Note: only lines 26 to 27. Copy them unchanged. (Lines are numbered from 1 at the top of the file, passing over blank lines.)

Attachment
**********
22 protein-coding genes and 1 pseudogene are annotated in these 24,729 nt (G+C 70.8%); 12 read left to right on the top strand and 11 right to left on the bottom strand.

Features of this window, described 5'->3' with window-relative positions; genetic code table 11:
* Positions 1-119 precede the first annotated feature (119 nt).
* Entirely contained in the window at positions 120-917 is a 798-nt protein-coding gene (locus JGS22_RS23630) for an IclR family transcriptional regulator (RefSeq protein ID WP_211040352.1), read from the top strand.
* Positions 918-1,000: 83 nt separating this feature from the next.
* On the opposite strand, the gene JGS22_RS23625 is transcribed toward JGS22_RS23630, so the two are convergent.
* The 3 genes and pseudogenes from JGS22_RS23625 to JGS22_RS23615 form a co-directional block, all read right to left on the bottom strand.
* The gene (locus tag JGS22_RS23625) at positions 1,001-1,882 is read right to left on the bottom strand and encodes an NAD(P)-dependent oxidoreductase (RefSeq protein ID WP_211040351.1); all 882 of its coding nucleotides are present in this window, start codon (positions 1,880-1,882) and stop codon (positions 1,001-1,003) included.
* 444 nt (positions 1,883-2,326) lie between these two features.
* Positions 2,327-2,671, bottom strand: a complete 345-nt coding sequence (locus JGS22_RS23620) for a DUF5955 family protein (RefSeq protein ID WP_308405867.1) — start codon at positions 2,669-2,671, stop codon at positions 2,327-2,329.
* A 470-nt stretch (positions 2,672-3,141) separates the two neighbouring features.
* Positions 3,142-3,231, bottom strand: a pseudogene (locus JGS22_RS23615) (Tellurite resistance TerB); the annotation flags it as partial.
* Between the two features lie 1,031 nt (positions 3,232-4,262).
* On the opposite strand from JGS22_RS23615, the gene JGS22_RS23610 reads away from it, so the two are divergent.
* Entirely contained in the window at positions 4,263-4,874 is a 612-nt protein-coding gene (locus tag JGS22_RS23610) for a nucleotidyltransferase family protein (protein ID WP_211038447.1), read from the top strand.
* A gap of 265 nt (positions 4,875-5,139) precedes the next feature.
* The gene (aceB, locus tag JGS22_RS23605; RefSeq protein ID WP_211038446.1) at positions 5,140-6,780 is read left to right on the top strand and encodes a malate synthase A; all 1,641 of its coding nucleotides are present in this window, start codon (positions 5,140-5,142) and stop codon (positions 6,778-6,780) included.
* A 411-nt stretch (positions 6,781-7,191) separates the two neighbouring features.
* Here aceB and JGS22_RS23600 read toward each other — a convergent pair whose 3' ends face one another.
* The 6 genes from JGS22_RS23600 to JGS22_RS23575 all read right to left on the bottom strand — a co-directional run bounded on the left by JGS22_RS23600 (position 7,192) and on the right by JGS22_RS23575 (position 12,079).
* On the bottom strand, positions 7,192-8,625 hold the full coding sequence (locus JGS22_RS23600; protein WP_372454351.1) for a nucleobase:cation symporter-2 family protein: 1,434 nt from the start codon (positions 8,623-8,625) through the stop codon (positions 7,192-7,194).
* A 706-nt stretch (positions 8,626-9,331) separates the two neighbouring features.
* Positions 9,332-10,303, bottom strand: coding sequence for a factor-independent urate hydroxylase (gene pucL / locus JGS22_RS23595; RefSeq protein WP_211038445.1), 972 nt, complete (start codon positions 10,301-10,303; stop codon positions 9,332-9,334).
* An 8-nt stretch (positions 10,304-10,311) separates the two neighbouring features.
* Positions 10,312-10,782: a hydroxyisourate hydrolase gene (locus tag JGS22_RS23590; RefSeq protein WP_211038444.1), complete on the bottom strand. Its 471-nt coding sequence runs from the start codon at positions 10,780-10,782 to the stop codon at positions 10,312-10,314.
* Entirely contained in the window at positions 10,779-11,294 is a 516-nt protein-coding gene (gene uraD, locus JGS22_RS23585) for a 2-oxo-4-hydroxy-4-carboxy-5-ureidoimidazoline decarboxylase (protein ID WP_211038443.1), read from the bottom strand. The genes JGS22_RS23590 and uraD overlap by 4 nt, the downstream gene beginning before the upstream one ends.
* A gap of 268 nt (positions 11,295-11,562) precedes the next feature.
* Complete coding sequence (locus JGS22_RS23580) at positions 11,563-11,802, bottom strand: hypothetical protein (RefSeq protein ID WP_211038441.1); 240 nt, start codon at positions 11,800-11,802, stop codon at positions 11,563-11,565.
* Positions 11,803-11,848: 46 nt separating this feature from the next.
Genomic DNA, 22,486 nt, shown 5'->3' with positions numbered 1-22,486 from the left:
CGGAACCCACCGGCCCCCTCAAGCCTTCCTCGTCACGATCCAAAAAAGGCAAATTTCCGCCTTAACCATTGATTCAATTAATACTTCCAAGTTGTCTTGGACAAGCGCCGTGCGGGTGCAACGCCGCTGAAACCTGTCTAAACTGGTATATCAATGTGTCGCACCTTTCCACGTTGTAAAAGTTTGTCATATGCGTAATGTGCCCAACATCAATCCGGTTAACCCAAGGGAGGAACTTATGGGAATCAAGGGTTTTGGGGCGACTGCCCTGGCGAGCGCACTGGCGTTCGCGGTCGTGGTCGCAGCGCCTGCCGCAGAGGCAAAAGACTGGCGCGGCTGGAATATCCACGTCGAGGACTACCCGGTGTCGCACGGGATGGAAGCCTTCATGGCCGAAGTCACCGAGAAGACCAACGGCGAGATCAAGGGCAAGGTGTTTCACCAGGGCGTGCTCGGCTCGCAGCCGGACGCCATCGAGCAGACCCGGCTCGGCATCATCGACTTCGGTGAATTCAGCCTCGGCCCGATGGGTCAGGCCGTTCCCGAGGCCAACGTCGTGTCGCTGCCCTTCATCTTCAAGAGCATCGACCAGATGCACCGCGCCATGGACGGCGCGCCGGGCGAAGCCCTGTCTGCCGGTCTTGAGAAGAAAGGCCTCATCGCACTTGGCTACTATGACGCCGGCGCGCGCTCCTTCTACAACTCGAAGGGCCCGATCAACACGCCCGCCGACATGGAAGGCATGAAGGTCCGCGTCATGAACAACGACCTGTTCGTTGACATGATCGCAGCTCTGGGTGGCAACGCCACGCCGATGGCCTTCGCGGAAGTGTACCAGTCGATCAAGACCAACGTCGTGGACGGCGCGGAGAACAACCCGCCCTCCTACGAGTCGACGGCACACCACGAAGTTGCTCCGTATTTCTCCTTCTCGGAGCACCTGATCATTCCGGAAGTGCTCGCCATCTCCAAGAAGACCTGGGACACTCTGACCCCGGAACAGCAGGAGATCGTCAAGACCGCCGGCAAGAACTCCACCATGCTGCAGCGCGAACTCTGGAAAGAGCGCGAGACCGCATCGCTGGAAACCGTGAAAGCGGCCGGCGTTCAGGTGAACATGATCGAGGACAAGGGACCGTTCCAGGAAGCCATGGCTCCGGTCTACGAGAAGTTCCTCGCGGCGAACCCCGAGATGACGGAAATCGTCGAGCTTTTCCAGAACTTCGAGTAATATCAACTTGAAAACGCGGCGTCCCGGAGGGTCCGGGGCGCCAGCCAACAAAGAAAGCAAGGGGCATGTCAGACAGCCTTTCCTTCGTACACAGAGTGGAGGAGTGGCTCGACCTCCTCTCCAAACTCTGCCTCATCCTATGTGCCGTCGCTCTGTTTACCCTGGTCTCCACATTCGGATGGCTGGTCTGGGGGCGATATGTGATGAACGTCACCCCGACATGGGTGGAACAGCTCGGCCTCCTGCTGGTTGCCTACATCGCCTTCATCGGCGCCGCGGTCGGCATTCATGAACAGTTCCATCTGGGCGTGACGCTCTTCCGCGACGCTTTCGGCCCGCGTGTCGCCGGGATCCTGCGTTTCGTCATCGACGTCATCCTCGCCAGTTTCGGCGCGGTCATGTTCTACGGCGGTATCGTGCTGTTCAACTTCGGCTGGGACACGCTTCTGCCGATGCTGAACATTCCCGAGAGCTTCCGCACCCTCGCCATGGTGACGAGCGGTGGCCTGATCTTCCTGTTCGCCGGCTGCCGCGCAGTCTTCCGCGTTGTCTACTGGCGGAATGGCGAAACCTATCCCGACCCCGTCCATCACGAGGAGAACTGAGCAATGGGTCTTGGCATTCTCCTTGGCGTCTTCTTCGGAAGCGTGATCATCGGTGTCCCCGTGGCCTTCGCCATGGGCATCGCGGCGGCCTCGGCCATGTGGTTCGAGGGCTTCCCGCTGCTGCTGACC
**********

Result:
* Entirely contained in the window at positions 10,779-11,294 is a 516-nt protein-coding gene (gene uraD, locus JGS22_RS23585) for a 2-oxo-4-hydroxy-4-carboxy-5-ureidoimidazoline decarboxylase (protein ID WP_211038443.1), read from the bottom strand. The genes JGS22_RS23590 and uraD overlap by 4 nt, the downstream gene beginning before the upstream one ends.
* A gap of 268 nt (positions 11,295-11,562) precedes the next feature.